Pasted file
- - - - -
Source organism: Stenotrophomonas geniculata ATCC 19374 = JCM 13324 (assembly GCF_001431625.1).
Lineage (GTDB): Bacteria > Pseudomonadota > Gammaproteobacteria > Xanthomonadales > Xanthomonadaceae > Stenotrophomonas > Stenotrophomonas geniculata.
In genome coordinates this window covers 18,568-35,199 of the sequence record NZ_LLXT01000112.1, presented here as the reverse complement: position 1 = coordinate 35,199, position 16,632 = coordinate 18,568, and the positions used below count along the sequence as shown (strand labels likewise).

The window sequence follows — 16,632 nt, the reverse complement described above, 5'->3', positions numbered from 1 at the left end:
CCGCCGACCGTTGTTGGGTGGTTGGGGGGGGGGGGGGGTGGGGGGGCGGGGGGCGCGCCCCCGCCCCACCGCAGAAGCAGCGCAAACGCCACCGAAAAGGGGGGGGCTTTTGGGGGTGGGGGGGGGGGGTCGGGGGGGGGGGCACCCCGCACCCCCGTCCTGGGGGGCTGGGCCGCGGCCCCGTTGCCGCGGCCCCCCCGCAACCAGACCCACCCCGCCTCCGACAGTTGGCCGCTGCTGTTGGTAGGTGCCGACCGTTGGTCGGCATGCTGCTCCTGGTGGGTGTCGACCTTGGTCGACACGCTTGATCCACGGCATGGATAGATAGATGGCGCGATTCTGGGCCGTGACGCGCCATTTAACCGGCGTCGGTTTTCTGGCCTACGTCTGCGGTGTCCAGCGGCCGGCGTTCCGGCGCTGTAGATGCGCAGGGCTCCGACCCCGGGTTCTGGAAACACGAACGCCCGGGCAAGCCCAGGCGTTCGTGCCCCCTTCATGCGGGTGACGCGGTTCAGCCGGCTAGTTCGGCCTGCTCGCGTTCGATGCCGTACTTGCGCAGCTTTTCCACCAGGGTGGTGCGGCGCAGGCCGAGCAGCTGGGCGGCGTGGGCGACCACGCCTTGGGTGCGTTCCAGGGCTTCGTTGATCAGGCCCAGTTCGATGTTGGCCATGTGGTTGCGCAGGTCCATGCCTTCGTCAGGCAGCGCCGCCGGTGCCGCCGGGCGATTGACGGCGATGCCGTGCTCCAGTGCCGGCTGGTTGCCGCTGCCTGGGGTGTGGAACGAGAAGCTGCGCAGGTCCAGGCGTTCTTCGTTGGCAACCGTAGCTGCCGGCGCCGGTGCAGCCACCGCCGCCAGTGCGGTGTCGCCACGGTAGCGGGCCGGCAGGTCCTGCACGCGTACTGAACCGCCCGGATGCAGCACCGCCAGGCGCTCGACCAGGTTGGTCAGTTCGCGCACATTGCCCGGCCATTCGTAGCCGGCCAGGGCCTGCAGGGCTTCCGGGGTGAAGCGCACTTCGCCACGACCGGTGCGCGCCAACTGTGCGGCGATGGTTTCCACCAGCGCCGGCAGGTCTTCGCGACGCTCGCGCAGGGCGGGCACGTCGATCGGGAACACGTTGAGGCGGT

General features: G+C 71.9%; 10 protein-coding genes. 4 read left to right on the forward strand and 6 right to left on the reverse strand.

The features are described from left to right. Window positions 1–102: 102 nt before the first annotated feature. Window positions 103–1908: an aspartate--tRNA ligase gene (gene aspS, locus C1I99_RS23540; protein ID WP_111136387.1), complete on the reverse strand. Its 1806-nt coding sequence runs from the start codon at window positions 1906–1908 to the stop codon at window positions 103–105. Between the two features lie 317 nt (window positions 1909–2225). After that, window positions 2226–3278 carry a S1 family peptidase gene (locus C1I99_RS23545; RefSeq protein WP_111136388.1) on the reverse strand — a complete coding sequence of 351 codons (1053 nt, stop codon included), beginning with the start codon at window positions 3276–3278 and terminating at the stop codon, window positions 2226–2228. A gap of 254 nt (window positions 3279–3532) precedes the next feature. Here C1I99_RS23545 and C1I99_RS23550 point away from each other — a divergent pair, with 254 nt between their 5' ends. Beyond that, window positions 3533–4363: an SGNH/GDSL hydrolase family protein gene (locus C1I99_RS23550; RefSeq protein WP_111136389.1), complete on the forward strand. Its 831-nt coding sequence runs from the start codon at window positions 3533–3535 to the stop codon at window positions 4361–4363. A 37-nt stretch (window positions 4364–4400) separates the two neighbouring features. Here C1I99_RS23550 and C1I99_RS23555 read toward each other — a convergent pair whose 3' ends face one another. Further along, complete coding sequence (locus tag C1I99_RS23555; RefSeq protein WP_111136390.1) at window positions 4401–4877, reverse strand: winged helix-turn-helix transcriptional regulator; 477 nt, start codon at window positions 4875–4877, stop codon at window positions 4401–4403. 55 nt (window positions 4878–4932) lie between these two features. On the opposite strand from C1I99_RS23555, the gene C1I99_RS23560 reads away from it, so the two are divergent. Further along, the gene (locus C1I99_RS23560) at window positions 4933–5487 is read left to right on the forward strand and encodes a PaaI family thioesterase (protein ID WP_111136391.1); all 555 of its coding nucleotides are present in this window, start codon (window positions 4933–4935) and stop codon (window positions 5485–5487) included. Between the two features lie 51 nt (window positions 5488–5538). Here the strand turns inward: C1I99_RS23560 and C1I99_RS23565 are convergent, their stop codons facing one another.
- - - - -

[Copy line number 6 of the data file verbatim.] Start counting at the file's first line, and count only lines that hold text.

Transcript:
General features: G+C 71.9%; 10 protein-coding genes. 4 read left to right on the forward strand and 6 right to left on the reverse strand.